Menacing Monsters of the Deep Sea

The deep sea, with no light and lots of pressure, has lots of weird and wonderful (read: sort of ugly) creatures that have adapted to life in this strange environment.

Goblin Shark

Is this the ugliest shark ever? Probably. This shark lurks at the bottom of the ocean at about 4,265 feet below sea level. The protrusion on its head acts like a trowel for investigating the muddy ocean floor. The goblin shark has very small eyes, as it does not rely on them much. Its teeth are long and needle-like and the shark can use its jaws to grab any prey that he might disturb with his protrusion.   


Frilled Shark

Looking more like an eel than a shark, the frilled shark is called so because of its six frilled gills. It has 300 trident shaped teeth, making sure that its slippery diet of squid, octopus and cuttlefish don’t stand a chance. While it has never yet been seen hunting, the theory is that it soils like a snake to attack.


Giant Squid

This giant squid was found at Ranheim in Trondheim on 2 October 1954. Here it is being measured by Professors Erling Sivertsen and Svein Haftorn. The specimen had a total length of 9.2 meters.


Giant Isopod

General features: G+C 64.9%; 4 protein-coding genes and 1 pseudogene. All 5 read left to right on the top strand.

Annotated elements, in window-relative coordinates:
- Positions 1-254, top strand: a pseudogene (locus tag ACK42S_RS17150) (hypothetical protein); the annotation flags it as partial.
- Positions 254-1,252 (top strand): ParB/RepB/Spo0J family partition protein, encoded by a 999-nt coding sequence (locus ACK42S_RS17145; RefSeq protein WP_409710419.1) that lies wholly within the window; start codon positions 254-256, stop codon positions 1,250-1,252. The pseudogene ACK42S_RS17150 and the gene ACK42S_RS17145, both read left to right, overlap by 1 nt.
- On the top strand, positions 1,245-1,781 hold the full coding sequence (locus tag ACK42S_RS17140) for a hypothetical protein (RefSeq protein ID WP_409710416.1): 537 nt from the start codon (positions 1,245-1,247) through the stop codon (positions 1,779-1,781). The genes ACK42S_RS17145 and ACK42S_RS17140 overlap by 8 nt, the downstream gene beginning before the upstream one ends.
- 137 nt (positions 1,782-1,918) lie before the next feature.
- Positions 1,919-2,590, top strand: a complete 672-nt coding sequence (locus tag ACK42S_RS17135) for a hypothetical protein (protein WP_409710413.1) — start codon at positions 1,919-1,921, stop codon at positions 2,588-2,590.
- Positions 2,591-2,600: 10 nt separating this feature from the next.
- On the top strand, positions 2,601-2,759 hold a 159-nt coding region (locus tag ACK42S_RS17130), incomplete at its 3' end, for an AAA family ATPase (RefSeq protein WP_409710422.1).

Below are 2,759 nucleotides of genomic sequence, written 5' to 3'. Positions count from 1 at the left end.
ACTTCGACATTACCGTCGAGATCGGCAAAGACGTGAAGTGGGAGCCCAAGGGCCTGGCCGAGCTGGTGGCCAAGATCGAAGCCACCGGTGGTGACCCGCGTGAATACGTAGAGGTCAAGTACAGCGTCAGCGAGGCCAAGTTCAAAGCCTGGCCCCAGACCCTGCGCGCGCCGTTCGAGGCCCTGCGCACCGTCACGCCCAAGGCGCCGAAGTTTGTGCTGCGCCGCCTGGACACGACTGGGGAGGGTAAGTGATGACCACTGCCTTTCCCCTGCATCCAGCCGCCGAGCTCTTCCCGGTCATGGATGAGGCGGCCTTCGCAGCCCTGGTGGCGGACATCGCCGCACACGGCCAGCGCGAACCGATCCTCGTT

These giant crustaceans are a throwback to a bygone era – where everything was huge! They’re bottom feeders, living in the Pacific Ocean and other cold waters. They typically reach a size of 14.2 inches in length, but in 2010 a 2.5 foot long one was discovered!


Gulper Eel

The gulper eel is found in all of the world’s tropical and temperate oceans at depths of 500 – 6,000 feet. The most notable feature of the gulper eel is its huge mouth, it is loosely hinged and can be opened to swallow a creature much larger than itself.


Vampire Squid

Contrary to its name, this squid isn’t a blood sucking terror of the deep. It is named so for its cloak like arms and webbing, and its red eyes, reminding those who named it ‘Vampire’. A relatively small squid, it seems to fly through the water.



Living off the coast of Australia, the blobfish lives at such depths that the pressure means it cannot sustain a proper shape. Instead, it is a gelatinous blob. Scientists now fear that the blobfish may become an endangered species because of deep ocean trawling. 



Not to be confused with the Greek mythological creature, a chimaera is a cartilaginous fish, making their closest living relative sharks. A very strange looking creature, they don’t have teeth, but two permanently grinding toothplates. They have large heads and a single gill, and they are the only vertebrates to retain traces of a third pair of limbs.